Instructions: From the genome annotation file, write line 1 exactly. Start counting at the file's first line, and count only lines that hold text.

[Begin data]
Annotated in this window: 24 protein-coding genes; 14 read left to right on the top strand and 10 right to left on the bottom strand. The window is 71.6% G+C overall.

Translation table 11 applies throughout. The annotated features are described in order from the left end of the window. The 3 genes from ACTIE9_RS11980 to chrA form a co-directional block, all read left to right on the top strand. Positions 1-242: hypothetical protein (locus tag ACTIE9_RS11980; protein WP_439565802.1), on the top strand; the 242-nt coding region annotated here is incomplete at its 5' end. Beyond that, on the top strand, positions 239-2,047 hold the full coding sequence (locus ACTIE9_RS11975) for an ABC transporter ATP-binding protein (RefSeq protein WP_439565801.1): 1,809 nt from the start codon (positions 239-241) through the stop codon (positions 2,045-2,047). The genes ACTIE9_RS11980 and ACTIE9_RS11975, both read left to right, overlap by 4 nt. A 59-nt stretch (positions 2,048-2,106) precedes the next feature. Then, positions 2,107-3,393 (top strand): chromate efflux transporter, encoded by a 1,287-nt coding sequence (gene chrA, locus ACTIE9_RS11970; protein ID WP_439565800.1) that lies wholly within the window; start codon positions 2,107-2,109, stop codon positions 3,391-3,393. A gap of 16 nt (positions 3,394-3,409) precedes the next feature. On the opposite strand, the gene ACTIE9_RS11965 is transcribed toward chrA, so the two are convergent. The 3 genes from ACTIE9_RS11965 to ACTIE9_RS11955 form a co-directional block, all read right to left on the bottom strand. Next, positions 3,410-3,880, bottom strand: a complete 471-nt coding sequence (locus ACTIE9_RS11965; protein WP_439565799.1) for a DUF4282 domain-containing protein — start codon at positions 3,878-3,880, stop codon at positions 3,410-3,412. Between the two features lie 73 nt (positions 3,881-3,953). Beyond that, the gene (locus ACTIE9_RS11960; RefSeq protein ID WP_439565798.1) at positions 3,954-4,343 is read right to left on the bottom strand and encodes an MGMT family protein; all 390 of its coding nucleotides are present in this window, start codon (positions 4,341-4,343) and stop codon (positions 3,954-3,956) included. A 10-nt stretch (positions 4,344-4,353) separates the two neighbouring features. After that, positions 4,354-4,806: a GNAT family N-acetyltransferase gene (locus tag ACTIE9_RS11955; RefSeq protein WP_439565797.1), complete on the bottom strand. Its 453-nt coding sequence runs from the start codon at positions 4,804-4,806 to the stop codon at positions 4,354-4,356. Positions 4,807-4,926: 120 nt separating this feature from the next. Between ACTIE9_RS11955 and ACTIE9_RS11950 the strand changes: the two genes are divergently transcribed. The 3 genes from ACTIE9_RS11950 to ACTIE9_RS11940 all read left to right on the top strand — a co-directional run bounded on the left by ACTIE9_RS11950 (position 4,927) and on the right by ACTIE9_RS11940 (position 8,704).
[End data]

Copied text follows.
Annotated in this window: 24 protein-coding genes; 14 read left to right on the top strand and 10 right to left on the bottom strand. The window is 71.6% G+C overall.